MARGINALIA

 

This book was written to invest our recovery of the culture of the city with its rich rhetorical past. Cities, as great works of art, were more than merely beautiful: their beauty was a means to project their image of themselves to the world. If we want to recover the form of this way of making cities we must also recover the rhetorical intentions of these still-meaningful places.

TIMELESS CITIES: An Architect's Reflections on Renaissance Italy

an excerpt

 

INTRODUCTION

 

For millennia the City was the touchstone of human achievement. Arguably, cities may still be the most important of all human artifacts, in no small part because of their enormous impact on our landscape, ecology, economy, and society. But they also say much about us as a culture--about our image of ourselves, our values and priorities, our aspirations (or lack of them)--at the same time that they actually form who we are and who we become. As Winston Churchill said, "First we shape our buildings, and then our buildings shape us." The cities with which Leon Battista Alberti was familiar in the fifteenth century, and which he would also help to shape, were products of humanist culture; that culture gave those cities a mythology, and a self-image. Humanist cities, as much as their human inhabitants, had personas which were shaped by their history and aspirations, and it is no accident that their physical form is a direct consequence of that urban self-image. For many centuries cities in European culture shared to a remarkable degree a set of ideals and mythologies that created the remarkable living civic artifacts which their residents continue to enjoy and tourists flock to visit. The dramatic change to that self-image in the eighteenth century thereafter fundamentally changed the course of city-building, and therefore also changed the lives of city dwellers in ways we only dimly recognize today.

But of course one might ask how practically important is this Idea of a city to its actual construction? Indeed, it would seem that, in the past (just as well as now) much of the urban fabric was shaped by accident, by chance, sometimes by ideas contrary to what I will argue was the dominant cultural vision for much more than a millennium. In many ways Rome is a perfect example. For centuries virtually forgotten, left to inhabitants who would strip the marble facing from the Colosseum to burn in lime kilns, built over, within, around and on top of majestic ruins, jostled over by warring baronial families, the city of Rome has been subject to all the chaos any urban fabric could hope to endure. And yet she emerged with perhaps the richest palimpsest of a coherent story possible, one that is the envy of cities everywhere. But that is in fact the point, I would argue: the dream of what Rome could be, and the memory of what it once had been, guided a process which the architectural historian Joseph Connors has called "incremental urbanism"--establish a piazza here, design a new facade there, place a door to align with a street, straighten a street or bend it toward a monument. Those urban projects that blossomed out of localized building activity also left traces of grander visions on their immediate context. The only way by which that process, worked out over centuries, could be knit together into any kind of coherent, noble result was with a collective cultural vision: Rome is the long-term wish-fulfillment over hundreds of years of like-minded and idealist humanists, patrons, and popes. Or, more or less, anyway. There are innumerable instances of where it didn't quite happen, and no doubt Bernini's great patron, Pope Alexander VII, went to his grave feeling much was left to do. Cities as works of art are rarely, if ever, complete in any absolute sense; only the occasional town built ex novo--from scratch, and by design--or the monastery, give a glimpse of completely-realized urban ideals. But the Idea of a city can leave its mark on every incremental bit of urban design, and when the Idea is consistent, powerful, and a good stretch beyond the ordinary, the city it generates can become more than a mere background to our daily lives, it can become virtually a foretaste of paradise that, as Alberti believed, gives us the fullest possibility of living the good life here on earth.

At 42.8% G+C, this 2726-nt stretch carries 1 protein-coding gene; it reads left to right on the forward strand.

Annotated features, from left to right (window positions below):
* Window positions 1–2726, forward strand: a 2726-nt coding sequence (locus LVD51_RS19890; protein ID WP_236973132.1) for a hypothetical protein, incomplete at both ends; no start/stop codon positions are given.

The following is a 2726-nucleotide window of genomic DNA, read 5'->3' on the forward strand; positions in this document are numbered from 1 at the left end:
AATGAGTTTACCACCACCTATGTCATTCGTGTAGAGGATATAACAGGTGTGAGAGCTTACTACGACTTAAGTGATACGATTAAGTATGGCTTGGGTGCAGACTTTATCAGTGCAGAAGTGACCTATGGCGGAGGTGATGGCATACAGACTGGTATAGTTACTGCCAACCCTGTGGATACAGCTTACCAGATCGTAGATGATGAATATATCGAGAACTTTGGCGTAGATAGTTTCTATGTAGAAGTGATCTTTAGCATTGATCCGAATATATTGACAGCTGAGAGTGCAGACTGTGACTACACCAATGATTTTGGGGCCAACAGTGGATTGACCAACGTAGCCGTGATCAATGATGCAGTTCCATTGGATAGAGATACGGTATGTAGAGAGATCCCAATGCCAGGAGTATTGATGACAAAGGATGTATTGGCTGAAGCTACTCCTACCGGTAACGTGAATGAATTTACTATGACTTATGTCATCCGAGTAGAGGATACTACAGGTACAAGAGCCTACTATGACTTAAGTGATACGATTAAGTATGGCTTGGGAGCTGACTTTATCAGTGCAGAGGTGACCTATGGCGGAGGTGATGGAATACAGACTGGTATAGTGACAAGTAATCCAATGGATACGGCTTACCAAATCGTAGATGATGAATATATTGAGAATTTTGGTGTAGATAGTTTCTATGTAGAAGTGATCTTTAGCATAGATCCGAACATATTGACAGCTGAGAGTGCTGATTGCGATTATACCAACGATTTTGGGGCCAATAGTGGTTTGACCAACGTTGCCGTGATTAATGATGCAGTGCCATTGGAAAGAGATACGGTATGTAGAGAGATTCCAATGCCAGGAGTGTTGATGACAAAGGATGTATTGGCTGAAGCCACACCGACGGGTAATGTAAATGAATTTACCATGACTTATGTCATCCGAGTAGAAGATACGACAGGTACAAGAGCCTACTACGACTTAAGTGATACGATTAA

This book will trace the continuity of the Idea of the City in five Italian cities from late antiquity through the eighteenth century, looking most deeply at the extended Renaissance, examining both the urban artifacts themselves and what the people who built them said and thought about them. The urban story that unfolds is a powerful testimony to the beauty of cities and the nobility of city-dwelling, but ultimately to the importance of coming to grips with what we want to say with our own urban legacy. Consider this book then a guide, or a mental map in its own way, to how cities were seen in the past. If the past really is a foreign country, this way of looking at cities may seem strange indeed; I can assure you it is certainly foreign to the builders of our urban landscape over the last two centuries. But the cities that were built from this point of view are still accessible to us today, and often strike visitors as oddly familiar, more like "home" than home itself. The itinerant Bordelaise essayist Michel de Montaigne observed after his first, and prolonged, visit to Rome in 1580-81 that "The pleasures of residence in this city are increased by more than half with acquaintance." This book opens a door to some of the formative ideas behind a city like Rome's pleasures, but also hopefully can inspire an understanding of what Rome can represent for us today: a living civic model that transcends both time and place."

 

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